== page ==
Still that last titbit of information intrigues me… Not because a Verified twitter account was hacked or that twitter is staying remarkebly silent about Google+ but because the ‘Obama news’ generally didn’t cause much of a stir at all. In fact, reading the different reactions I’d say people mostly just shrugged it off.

There used to be a time that when a renowned or at least well known media source or paper would publish something everybody would simply believe it. If the morning paper or the tv-presenter said so most people wouldn’t doubt that. They had limited resources to verify and generally just trusted the journalists to have done their homework.
Ok, yes I know this was more then a decade ago but still you’d be surprised how many people still believe in the integrity of journalism and regard a well known news agency, network or newspaper name as an instant proof of validity.

So when the FOX account started spewing out messages about Obama’s death I kind of expected a certain part of the internet population to start blindly retweeting this, like they retweet all kind of nonsense…. It didn’t happen (or at least not as blindly as I would expect it)! In fact the tweets I saw about it all identified the fact the account was hacked.
I think that’s great, it proves we’re starting to mature into the new age of unlimited access of information. Instead of blindly believing and following what others say or write we try to verify. We take a more sceptical approach to news and news suppliers and check up on more sources before believing it. And… we’re more aware about the dangers of hacking.

I know most of you won’t see this as anything special but I really think it is. Not so long ago I tutored a group of senior citizens on using a computer. This was a challenge to say the least. For their age these people were advanced as they actually were interested in learning this new phenomonon. In all truth though some of them struggled to even grasp the simplest concept of mail or internet information. Teaching them to be vigilant with what they could and what they shouldn’t believe (phising, hoaxes, spam, unvalidated information) really was a hell of a job. They were used to libraries with books that had been edited, scrutenized and categorized into nice definitive catogories like ‘science’ and ‘fiction’. So all that unvalidated info confused them.
Similarily intriguing I think is the group of youngsters, that although generally pretty well aware of the lack of validation on certain internet information still choses to believe blindly sometimes. Is it stupidity or lazyness, I’m not sure but I do find it fascinating how easliy they sometimes just take the internet info as fact.

So the lack of response to the Obama news shows we’re getting there. We are learning how to digest the info that is out there in cyberspace and when a supposedly verified Social Media account starts announcing the US president’s death we are critical and don’t get into a frenzy.

Now if we could only do the same when a major internet company announces the hottest new Social Media network….
😉

Google+….. Searching for the plus….

After waiting impatiently for days to get into Google+ I got in. Excited to check out all the new features I started exploring. That took me about 10 minutes. “Is that it?“…. Yep that was it. Than real life caught up with me along with a major workflow project going life and a bunch of support request that buried me up to my armpits. It just lost that ‘WOW!’ factor, that made me jump through hoops to get in, really rapidly.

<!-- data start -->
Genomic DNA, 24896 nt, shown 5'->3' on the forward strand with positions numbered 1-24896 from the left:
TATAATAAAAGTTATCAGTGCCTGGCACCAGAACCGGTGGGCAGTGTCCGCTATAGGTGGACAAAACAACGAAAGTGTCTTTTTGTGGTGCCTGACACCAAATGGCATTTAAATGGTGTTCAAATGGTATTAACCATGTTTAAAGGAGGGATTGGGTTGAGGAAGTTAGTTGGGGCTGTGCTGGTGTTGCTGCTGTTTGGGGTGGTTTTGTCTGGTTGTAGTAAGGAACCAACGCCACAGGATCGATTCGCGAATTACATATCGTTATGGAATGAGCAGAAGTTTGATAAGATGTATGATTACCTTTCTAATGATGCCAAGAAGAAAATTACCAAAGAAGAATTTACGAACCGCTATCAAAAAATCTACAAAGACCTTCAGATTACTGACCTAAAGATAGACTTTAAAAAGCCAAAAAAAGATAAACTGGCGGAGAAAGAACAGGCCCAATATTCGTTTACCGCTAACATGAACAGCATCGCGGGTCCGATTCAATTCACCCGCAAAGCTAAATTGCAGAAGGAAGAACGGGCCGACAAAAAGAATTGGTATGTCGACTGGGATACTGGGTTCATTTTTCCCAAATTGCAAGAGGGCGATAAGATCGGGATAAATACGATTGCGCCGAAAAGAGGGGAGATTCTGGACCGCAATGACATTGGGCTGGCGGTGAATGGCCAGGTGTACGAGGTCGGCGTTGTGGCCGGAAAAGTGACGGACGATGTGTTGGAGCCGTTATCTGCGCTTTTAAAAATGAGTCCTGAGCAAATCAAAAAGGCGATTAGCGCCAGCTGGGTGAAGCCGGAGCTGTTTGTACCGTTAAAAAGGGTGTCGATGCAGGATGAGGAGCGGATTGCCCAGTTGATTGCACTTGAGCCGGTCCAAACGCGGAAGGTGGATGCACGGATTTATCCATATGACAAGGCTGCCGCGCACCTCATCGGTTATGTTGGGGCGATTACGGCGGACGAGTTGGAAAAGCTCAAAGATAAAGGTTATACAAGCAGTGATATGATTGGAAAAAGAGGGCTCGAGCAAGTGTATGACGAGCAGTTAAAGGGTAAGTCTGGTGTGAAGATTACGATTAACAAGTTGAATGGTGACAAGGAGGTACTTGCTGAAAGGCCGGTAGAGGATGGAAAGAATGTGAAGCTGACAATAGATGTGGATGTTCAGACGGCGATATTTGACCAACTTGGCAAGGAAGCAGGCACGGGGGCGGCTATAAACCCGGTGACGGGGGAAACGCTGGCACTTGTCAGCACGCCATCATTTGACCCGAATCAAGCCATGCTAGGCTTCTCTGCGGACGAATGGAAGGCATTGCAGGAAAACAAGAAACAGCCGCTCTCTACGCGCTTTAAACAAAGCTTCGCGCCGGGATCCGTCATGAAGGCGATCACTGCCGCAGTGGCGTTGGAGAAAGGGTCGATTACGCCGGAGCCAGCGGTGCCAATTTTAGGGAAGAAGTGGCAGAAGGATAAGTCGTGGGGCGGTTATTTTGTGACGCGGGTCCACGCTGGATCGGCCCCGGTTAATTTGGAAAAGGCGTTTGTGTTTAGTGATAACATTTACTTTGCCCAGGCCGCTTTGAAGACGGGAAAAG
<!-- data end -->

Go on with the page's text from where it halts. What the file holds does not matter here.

The one thing I had really high expectations of was the idea of the circles but at the same time it makes me so conscious about what I’m posting to which circle that I find myself hardly posting at all.

The same seems to be going on on the other side and the posts that I do see from my most active Social media connections seem to be mostly on Google+ itself. Another effect is that from certain people I now get only their ‘business’ content. Ok yes, I’m not calling them friends, most not even acquaintances but by reading not just their business content but also their quirky, personal, sometimes funny, sometimes sad messages they become alive to me. Keeping me interested and keeping me reading. Someone that posts just a lot of technical stuff I tend to loose interest in real quickly. Call me a sucker but I just love the ‘social’ in social media.

So am I won for Google+ ? Not exactly yet. Am I going to use it? Definitely! Probably a bit more after it gets picked up by Social Media tools like Tweetdeck, Hootsuite and Yoono. Because for now I don’t see myself being weaned of Twitter and/or Facebook any time soon and updating all those networks separately is just too much of a hassle.

Anyway, if you want to add me to your Google+ circles then please do (Profile) and let me know what your opinion is. I’d love to hear! Who knows. Maybe we can ‘Hangout‘. Haven’t had a chance to test that feature out yet anyway 🙂

Could I offer you; another social network?

I’ll admit it, I’m really curious to see what the Google+ project is all about! No, I don’t have an invitation and judging on this post I probably will have to wait a while before I get one. But when I do I will certainly give it a try!

Even though its not even fully accessible yet, opinions are already given on its merits and potential. And even though I’ve only seen the slick presentations and haven’t had a chance to explore it myself. My first reaction is leaning towards the ones that don’t really see a future for this new social platform here……

 The reason being that this market has already more or less been conquered by Facebook.